Wednesday, November 3, 2010
Walking a dog is necessary to provide them with proper exercise and give them access to new stimulation they can't get locked up in the house all day. Many times, though, owners find that their dog is so excited and eager to see what's around the next corner, he ends up dragging them down the street. It's not difficult to teach your dog proper leash etiquette, but it does require practice and time.
As with any dog training session, pay attention to your dog and stop when he is tired. Make it fun and he'll be eager for the next lesson, especially if you have lots of CANIDAE Snap-Bits™ dog treats on hand for a reward. Stay calm, consistent and patient, and you can teach your dog to walk beside you on a loose leash. Walking a dog should not leave you feeling like you need a trip to the emergency room once you get back home.
When you allow your dog to rush forward on his leash, you're teaching him it's okay to pull you down the street. But this also creates a dog who can be more aggressive when he's on a leash. The tight leash puts tension on his neck, and he's not in a relaxed state of mind. The result is a dog who barks at other dogs and people, or a dog who rushes up to people or dogs in his path. Walking a dog on a loose leash keeps the dog calmer, and he learns to control his excitement.
Begin by practicing with your dog inside your home where you can control distractions. Put the leash on your dog and walk around the house with him by your side. When you're ready to move outside, grab the treats and head out to the sidewalk in front of your house. You need to teach your dog how you want him to behave before going on a regular walk.
Practice by walking back and forth in front of your house. When your dog tries to move forward, call him back and drop a treat at the back of your heel. You want to teach your dog that's where he'll find his favorite treat. As you walk, drop a treat behind your heel each time he moves ahead of you. You’re teaching him that when he stays next to you, good things can happen. Positive reinforcement and treats – what more could a dog ask for?
Another trick you can use to teach your dog not to pull on his leash is each time he moves forward, when the leash becomes tense, stop walking. Call him back to you and take a couple of steps back to get him into a walking position at your side or a little behind you. Place a treat at the back of your heel when he comes to your side. Stop each time he tries to pull ahead, step back when he returns to you and reward him every time he comes back. When he stops rushing ahead and is constantly walking by your side, you can eliminate the treats if you want.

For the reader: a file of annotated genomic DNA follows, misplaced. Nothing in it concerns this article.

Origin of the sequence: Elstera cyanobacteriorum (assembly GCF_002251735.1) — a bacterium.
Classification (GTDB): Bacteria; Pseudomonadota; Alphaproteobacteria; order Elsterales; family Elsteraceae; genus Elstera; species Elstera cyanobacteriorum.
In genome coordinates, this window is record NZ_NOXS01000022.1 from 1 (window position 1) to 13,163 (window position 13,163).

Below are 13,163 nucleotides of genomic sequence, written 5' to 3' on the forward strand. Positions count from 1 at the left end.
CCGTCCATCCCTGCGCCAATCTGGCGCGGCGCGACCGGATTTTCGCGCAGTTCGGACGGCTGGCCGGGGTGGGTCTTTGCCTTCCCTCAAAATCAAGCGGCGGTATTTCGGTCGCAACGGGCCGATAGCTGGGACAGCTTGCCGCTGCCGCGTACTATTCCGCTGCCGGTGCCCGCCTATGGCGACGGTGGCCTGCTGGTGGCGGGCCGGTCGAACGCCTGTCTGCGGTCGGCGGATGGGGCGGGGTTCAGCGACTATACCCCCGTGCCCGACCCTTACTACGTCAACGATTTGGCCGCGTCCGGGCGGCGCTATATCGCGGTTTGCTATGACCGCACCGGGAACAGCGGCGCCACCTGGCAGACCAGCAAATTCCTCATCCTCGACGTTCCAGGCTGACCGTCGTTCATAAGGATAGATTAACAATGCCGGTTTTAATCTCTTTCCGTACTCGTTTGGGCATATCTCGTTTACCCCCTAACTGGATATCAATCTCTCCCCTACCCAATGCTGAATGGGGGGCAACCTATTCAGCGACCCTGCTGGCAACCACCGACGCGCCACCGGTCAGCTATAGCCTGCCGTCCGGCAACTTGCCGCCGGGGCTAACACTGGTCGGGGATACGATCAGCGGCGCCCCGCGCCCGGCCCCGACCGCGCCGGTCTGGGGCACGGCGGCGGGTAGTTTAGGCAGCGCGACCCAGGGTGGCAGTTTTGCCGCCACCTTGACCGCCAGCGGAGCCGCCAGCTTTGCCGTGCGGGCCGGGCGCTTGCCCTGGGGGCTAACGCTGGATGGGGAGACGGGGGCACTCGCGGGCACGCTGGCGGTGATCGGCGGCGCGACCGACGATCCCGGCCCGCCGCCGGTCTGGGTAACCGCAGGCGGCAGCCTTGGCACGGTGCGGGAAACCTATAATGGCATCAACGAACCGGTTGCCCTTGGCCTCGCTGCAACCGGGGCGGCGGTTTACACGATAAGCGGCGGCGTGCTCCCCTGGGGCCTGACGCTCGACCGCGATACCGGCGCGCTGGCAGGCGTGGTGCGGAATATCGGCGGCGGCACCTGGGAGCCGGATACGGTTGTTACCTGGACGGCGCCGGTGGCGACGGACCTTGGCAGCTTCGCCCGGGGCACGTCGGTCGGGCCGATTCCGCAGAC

When practicing in front of your house, change directions suddenly to keep your dog on his toes. He will learn to watch what you're doing instead of looking around for something or someone to bark at. Your dog learns it's in his best interest to pay attention to where you are going and what you are doing. By suddenly changing direction, he no longer knows which way is forward and is more intent on following you.
Once your dog learns how to walk on a loose leash, you can drop the leash and your dog should continue walking beside you, because that's where good things happen. He'll be more interested in walking with you instead of pulling you down the street. This is also a good opportunity to teach your dog to sit whenever you stop walking to help keep him in a relaxed state of mind if you stop to talk to someone and when you stop at a street crossing.
Walking a dog should be relaxing for both of you. If your dog drags you down the street, don't expect overnight success when you start to teach your dog to walk on a loose leash. It can take several training sessions before you're ready to go for a walk, so keep trying. It's much easier to enjoy an afternoon walk when you don't have to worry about fighting your dog every step of the way.
Did you know that cats can also be trained to walk on a leash? It’s true! Julia Williams has a great article on the subject, which you can read here.
Read more articles by Linda Cole